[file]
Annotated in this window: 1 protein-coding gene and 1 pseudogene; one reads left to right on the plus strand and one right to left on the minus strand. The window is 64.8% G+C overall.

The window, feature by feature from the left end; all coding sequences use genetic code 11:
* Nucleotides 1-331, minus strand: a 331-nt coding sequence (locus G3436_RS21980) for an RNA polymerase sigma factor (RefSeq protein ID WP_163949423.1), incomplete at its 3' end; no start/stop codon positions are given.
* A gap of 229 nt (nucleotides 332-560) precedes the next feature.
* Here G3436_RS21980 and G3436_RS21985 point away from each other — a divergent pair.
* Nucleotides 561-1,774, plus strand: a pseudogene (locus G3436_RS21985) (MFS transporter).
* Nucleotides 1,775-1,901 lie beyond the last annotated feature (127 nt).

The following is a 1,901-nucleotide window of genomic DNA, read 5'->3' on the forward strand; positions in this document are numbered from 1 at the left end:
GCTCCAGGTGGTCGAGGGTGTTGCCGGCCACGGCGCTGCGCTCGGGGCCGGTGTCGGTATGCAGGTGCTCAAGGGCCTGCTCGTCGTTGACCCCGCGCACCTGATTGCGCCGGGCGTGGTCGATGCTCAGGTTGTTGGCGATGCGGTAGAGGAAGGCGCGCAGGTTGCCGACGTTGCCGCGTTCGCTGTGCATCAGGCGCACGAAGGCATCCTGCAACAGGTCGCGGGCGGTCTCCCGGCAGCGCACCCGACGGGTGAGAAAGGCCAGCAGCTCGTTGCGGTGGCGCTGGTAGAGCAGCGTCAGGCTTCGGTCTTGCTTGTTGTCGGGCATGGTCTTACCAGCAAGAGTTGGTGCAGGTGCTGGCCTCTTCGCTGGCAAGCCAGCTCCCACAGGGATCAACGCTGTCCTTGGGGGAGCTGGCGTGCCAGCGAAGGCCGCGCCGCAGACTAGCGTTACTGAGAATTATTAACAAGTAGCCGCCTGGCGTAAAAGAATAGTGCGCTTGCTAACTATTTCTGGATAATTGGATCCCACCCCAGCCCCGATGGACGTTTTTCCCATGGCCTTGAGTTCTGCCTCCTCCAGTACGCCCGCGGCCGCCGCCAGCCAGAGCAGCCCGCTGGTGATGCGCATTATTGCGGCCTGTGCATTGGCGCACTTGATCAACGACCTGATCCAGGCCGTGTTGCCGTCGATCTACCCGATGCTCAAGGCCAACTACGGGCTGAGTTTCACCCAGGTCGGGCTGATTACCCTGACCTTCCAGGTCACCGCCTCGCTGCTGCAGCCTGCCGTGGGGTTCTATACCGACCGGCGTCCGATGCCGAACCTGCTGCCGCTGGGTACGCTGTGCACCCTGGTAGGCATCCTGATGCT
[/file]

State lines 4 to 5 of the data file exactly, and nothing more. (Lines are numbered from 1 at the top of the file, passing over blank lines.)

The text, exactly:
* A gap of 229 nt (nucleotides 332-560) precedes the next feature.
* Here G3436_RS21980 and G3436_RS21985 point away from each other — a divergent pair.